- Join IPROW
- About IPROW
- Why Join IPROW?
- FAQ about IPROW
- A Sample of Member Benefits
- Waymark — the journal
- Advertise with IPROW
- Why employ an IPROW member?
- Training and Development
- Good Practice Guide
- Useful Links
- Contact IPROW
- Find a Consultant
Why Join IPROW?
IPROW's members cover all aspects of access work, from countryside rangers putting in stiles to enforcement officers, path inspectors and strategic access developers, as well as those maintaining the definitive map and making public path orders. For most, the main benefit is the easy availability of information, advice and help through the Forum, Seminars and other networking events. For more information see our leaflet.
I find the site a fantastic resource and I use it pretty much every day, particularly the forum and GPG. I tend to have it open in the background most of the time, particularly when I have active posts on the forum. Mat Stephens, Shropshire
Adam Taylor, Public Rights of Way Officer (Jack of All Trades), Medway Council
I was advised to join IPROW by my colleague when I first started in this remarkable job.
As there are only two of us, we have to deal with all aspects of PRoW; we don't enjoy such luxuries as a Definitive Map Officer, dedicated legal team, or even the dizzy heights of an Enforcement Officer. Some would say we're quaint, others, a little under resourced.
So becoming a member of IPRoW has been one of the smartest choices I've made.
I've found the online Forum to be of particular value: if I'm not too sure about a certain legal or enforcement aspect I pop it on the Forum and I always get an answer. It's like having a huge super information swimming pool to dive into when you need some real answers, usually accompanied by the relevant legal quotes and prime examples.
I've spent a lot of valuable time sitting in lengthy meetings or training days which really haven't helped me in my duties or answered my questions, however, I went to my first IPRoW Regional Seminar which was organised through Kent County Council. It was by far the most informative, articulate and rewarding seminar or course I've ever been on. My only wish was that it had been two days rather than what seemed a very short one day.
IPRoW isn't just for managers and senior officers, it's for us little guys on the ground as well, if you don't find it useful or an inspiration you're not doing your job properly!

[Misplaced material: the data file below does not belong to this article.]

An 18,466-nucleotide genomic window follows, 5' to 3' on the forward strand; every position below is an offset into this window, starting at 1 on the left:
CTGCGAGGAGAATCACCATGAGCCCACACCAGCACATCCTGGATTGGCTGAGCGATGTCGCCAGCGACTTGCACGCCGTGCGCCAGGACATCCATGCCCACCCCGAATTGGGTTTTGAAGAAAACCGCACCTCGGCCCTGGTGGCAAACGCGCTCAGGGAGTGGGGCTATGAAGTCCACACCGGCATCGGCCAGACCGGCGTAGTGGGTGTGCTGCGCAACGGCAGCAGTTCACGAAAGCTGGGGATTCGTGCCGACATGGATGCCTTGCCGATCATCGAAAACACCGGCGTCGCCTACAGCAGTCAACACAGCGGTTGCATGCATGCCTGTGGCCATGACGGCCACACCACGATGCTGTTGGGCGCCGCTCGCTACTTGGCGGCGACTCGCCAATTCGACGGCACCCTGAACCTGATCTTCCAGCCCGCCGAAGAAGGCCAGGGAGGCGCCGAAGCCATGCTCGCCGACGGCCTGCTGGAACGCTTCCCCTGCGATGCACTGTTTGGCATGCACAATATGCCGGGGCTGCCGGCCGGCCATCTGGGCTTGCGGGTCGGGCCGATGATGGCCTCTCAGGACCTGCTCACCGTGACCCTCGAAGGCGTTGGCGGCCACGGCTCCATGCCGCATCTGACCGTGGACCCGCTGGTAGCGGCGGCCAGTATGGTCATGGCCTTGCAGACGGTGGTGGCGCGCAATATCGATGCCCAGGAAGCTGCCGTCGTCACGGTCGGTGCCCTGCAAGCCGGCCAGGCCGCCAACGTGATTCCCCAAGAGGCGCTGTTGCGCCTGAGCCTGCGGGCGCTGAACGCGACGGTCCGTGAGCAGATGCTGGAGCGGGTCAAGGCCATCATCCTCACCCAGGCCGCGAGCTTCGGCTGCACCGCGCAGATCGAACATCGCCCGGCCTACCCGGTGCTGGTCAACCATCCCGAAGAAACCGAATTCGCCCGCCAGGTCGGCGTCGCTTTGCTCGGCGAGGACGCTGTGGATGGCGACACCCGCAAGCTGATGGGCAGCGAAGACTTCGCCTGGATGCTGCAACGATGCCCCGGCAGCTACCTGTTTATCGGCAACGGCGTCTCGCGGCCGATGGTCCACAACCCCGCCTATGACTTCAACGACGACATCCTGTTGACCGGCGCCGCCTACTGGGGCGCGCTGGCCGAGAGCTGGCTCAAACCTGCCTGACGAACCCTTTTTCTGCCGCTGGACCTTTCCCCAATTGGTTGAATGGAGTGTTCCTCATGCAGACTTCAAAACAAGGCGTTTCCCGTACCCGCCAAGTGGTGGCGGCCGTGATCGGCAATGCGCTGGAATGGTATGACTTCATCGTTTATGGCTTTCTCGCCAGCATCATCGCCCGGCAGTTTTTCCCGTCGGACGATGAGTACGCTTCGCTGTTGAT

(N.B. IPRoW did not pay me for this article, nor did they upgrade me from associate to full member early, despite my requests ;) )
Ian Blomeley, Enforcement Officer, Monmouthshire County Council
IPROW provides me with a forum to raise enforcement problems and discuss them with other officers to show my authority's approach is reasonable and fair. It also keeps me up to date with changes in legislation and guidance as well as giving me the opportunity to influence legislation.
Robert Thompson, Senior Countryside Access Ranger - North, Hampshire County Council
IPROW has helped to give me a solid foundation for my work as Senior Countryside Access Ranger, tackling maintenance and enforcement issues in the north of Hampshire. Through its training courses, annual conference and regional seminars and the good practice guide there hasn't been much I haven't been able to find out. A recent post to the forum provided me with not only the rights and wrongs of walking on a golf course but even background guidance to pass on to Course managers, saving me time and broadening my knowledge.
Tim Chinnick, Rights of Way Officer (Definitive Map Section), Wiltshire County Council
I have been trying to obtain a job in Public Rights of Way since I saw an advertisement internally in my authority for a Rights of Way Officer and thought (as many others I'm sure!) mmm, that sounds a doddle! Paid for strolling around out in the fresh air, pampered by the rich of the land - that'll do for me!
I was more surprised than anyone to be shortlisted and went for interview unprepared - it was a war zone! I had no idea how involved the job was and how much the occupation was underrated. I didn't get the job, but I did get to know the staff and to find out how devoted they were to this calling (for calling it most surely is!). Trudging around in foul wind and weather, happily taking abuse daily from all and sundry. Trying to balance seemingly impossible tasks on virtually invisible budgets. Constantly trying to be fair to all and keep everyone and his dog happy by refereeing disputes and instigating necessary compromises whenever needed. Needless to say I was hooked!
I read the Blue Book several times and devoured websites such as IPROW, CA, OSS, RA; I did a bit of practical work for the LA on BVPI surveys; I enjoyed about six months as a local footpath secretary for the RA; and I joined IPROW.
Through IPROW I started getting alerts of Job Vacancies and one was in the next county. I applied and got the job: I was thrilled.
I would like to take this opportunity to thank the staff at the Institute for all of their selfless, diligent and unstinting work. Much of this is hidden and not often acknowledged.
It is not only the awesome amount of practical guidance in the form of the GPG they have tirelessly accumulated into a user friendly format I would like to thank them for. Nor is it only the wide variety of professional courses and the chances to follow forums on diverse and immensely interesting issues. Nor is it their tireless fight to gain further professional recognition for all Rights of Way staff throughout the country.
No, what I would really like to thank them for is the radiant warmth and camaraderie with which I have been treated whenever I have contacted them (usually with a training query or to plead forgiveness for being late with my membership fees or similar!). Right from the start they have always made me feel accepted, valued and wanted, even though I was only working in the most peripheral sphere of Rights of Way.
Thank you IPROW!